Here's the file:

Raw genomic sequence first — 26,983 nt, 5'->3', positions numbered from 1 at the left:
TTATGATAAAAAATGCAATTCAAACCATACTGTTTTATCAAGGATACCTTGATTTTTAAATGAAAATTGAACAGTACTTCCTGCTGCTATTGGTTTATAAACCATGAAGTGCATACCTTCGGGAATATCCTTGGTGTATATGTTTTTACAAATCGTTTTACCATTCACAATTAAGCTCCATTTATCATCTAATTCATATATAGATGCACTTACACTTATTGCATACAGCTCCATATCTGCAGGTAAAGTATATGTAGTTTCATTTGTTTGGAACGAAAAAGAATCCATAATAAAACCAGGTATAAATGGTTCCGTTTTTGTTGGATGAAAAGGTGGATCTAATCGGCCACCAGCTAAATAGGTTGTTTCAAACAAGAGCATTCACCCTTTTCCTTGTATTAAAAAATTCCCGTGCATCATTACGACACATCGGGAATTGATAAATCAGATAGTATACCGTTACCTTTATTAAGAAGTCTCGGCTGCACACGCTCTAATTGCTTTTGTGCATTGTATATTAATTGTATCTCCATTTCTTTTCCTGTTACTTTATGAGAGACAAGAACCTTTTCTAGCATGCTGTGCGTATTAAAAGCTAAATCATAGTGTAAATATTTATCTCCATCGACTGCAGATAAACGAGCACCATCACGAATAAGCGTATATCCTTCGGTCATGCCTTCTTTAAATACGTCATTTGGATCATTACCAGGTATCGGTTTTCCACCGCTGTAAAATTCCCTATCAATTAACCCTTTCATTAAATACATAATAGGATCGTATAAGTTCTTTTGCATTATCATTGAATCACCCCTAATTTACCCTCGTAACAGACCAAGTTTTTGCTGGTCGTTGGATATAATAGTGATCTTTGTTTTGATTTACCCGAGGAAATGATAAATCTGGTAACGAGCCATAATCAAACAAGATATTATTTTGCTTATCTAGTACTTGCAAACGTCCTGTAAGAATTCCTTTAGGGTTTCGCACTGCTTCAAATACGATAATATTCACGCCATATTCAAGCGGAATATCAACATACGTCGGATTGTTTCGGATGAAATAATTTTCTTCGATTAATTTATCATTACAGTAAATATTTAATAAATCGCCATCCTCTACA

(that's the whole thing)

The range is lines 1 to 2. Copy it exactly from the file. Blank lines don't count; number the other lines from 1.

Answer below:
Raw genomic sequence first — 26,983 nt, 5'->3', positions numbered from 1 at the left:
TTATGATAAAAAATGCAATTCAAACCATACTGTTTTATCAAGGATACCTTGATTTTTAAATGAAAATTGAACAGTACTTCCTGCTGCTATTGGTTTATAAACCATGAAGTGCATACCTTCGGGAATATCCTTGGTGTATATGTTTTTACAAATCGTTTTACCATTCACAATTAAGCTCCATTTATCATCTAATTCATATATAGATGCACTTACACTTATTGCATACAGCTCCATATCTGCAGGTAAAGTATATGTAGTTTCATTTGTTTGGAACGAAAAAGAATCCATAATAAAACCAGGTATAAATGGTTCCGTTTTTGTTGGATGAAAAGGTGGATCTAATCGGCCACCAGCTAAATAGGTTGTTTCAAACAAGAGCATTCACCCTTTTCCTTGTATTAAAAAATTCCCGTGCATCATTACGACACATCGGGAATTGATAAATCAGATAGTATACCGTTACCTTTATTAAGAAGTCTCGGCTGCACACGCTCTAATTGCTTTTGTGCATTGTATATTAATTGTATCTCCATTTCTTTTCCTGTTACTTTATGAGAGACAAGAACCTTTTCTAGCATGCTGTGCGTATTAAAAGCTAAATCATAGTGTAAATATTTATCTCCATCGACTGCAGATAAACGAGCACCATCACGAATAAGCGTATATCCTTCGGTCATGCCTTCTTTAAATACGTCATTTGGATCATTACCAGGTATCGGTTTTCCACCGCTGTAAAATTCCCTATCAATTAACCCTTTCATTAAATACATAATAGGATCGTATAAGTTCTTTTGCATTATCATTGAATCACCCCTAATTTACCCTCGTAACAGACCAAGTTTTTGCTGGTCGTTGGATATAATAGTGATCTTTGTTTTGATTTACCCGAGGAAATGATAAATCTGGTAACGAGCCATAATCAAACAAGATATTATTTTGCTTATCTAGTACTTGCAAACGTCCTGTAAGAATTCCTTTAGGGTTTCGCACTGCTTCAAATACGATAATATTCACGCCATATTCAAGCGGAATATCAACATACGTCGGATTGTTTCGGATGAAATAATTTTCTTCGATTAATTTATCATTACAGTAAATATTTAATAAATCGCCATCCTCTACA